Younger people appear particularly likely to consider reducing pensions spend to make ends meet. Almost one in five 18–24-year-olds (18%) said they planned to reduce their contributions.
People have adapted to the cost-of-living crisis in a variety of ways, with many already opting to cut out everyday luxuries such as subscriptions (19%). A quarter (26%) of respondents admitted to dipping into savings to cope with price rises, and having to sacrifice long term financial ambitions. This is especially true of those aged 55+ (29%), and more true for women than men (28% vs 25%).
For those without savings, the situation is bleaker; almost one in ten people (9%) are increasing their use of credit cards, and 7% are paying more using ‘buy now, pay later’ schemes. The increase in credit card spending is true of 16% of 18–34-year-olds.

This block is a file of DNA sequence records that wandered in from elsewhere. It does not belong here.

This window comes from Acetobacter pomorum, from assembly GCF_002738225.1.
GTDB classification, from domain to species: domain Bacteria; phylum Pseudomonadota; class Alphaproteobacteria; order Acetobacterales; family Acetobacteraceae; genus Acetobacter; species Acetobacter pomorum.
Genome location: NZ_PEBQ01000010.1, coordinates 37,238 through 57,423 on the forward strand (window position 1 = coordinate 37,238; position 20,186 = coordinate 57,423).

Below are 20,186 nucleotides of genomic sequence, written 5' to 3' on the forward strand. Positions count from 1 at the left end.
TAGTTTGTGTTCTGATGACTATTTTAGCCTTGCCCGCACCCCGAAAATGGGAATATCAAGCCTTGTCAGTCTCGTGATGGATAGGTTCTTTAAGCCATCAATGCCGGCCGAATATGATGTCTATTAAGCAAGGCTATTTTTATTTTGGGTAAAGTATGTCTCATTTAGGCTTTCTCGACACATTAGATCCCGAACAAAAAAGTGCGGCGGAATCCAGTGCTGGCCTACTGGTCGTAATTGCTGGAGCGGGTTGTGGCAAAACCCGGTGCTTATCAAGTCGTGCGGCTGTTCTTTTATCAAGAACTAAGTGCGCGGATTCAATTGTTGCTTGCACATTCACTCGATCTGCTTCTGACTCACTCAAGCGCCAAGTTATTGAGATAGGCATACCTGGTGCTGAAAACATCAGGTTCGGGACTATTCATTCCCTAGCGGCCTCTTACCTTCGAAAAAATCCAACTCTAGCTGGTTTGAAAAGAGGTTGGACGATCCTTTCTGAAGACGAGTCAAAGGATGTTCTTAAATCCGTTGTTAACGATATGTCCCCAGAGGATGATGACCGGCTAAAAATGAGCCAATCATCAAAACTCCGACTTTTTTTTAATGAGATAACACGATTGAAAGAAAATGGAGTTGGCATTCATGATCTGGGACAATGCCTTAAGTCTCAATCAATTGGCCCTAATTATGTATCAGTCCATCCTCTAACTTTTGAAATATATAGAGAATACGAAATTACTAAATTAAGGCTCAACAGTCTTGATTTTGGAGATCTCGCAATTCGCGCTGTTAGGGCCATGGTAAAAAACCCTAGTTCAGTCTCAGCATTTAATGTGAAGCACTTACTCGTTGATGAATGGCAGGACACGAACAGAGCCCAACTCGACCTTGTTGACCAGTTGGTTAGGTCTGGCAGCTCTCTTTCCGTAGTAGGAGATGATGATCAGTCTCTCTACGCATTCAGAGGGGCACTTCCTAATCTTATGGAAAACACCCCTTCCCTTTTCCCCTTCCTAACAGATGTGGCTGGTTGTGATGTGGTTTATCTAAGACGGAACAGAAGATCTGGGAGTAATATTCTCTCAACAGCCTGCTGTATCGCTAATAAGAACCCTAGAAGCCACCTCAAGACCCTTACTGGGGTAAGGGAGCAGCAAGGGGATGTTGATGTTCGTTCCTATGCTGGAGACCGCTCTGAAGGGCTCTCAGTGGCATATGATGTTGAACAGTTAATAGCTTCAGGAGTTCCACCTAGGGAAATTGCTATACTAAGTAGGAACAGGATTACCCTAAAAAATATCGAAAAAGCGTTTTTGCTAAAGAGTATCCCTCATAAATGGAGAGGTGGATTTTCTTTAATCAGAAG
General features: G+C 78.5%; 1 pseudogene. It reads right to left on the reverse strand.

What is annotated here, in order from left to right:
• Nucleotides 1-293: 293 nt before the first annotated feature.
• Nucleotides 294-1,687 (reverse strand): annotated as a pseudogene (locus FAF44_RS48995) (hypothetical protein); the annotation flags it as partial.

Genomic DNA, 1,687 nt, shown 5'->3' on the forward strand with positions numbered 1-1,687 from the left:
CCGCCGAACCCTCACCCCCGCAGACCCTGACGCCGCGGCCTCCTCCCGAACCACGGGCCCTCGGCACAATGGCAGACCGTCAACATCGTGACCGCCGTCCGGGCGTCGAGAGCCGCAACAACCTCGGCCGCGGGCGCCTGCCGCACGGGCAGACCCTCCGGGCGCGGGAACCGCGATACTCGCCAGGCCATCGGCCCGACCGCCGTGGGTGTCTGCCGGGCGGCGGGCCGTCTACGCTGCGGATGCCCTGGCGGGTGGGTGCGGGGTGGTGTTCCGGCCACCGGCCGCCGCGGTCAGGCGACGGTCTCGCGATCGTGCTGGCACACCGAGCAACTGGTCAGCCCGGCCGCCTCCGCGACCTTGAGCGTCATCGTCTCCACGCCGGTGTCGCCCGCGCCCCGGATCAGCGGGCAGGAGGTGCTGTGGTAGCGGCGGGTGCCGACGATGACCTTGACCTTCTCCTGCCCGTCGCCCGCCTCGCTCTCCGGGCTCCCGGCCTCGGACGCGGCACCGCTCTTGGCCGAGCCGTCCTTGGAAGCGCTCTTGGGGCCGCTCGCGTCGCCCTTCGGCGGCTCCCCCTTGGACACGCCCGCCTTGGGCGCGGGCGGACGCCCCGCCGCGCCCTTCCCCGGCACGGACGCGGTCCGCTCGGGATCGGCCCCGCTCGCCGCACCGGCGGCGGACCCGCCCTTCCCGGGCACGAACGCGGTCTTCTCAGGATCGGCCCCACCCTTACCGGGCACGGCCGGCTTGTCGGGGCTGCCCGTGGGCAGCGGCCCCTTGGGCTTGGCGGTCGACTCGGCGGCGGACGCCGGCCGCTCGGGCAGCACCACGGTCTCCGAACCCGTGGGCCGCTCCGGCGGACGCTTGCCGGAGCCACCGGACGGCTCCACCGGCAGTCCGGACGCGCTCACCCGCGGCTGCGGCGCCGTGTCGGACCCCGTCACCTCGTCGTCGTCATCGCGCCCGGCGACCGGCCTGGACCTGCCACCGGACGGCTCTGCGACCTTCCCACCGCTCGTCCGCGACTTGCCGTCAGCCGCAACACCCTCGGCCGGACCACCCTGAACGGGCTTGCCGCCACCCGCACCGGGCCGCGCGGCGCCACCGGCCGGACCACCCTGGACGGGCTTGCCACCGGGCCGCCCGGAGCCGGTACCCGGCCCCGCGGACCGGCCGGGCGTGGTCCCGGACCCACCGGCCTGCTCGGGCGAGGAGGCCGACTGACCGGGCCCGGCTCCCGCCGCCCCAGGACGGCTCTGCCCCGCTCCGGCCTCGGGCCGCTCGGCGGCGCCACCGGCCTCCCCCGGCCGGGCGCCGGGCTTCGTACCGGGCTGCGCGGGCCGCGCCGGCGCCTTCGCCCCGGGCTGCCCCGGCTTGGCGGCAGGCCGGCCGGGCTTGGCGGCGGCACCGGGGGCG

As the cost-of-living crisis continues, Barnett Waddingham’s research suggests it could push people to use funds earmarked for retirement planning to supplement increased costs too. 3% of those aged 55+ with a pension plan to draw down their pension to keep up with the rising cost of living.
Mark Futcher, head of DC at Barnett Waddingham said, “The cost-of-living crisis has forced many people to take a long hard look at our finances. But while there’s clear merit in doing some financial spring cleaning, cutting back on financial planning commitments could have a dramatic impact on long-term financial wellbeing.
“At a time of significant financial hardship, it’s important that employers do their bit to help employees keep their heads above water.
“At a basic level this means providing stronger financial guidance for employees and encouraging them to think twice before making knee jerk decisions with their finances. Better still would be to help valued employees shoulder the financial burden by upping employer contributions to workplace schemes and even considering continuing to pay employee contributions if an individual needs to pause contributions temporarily.“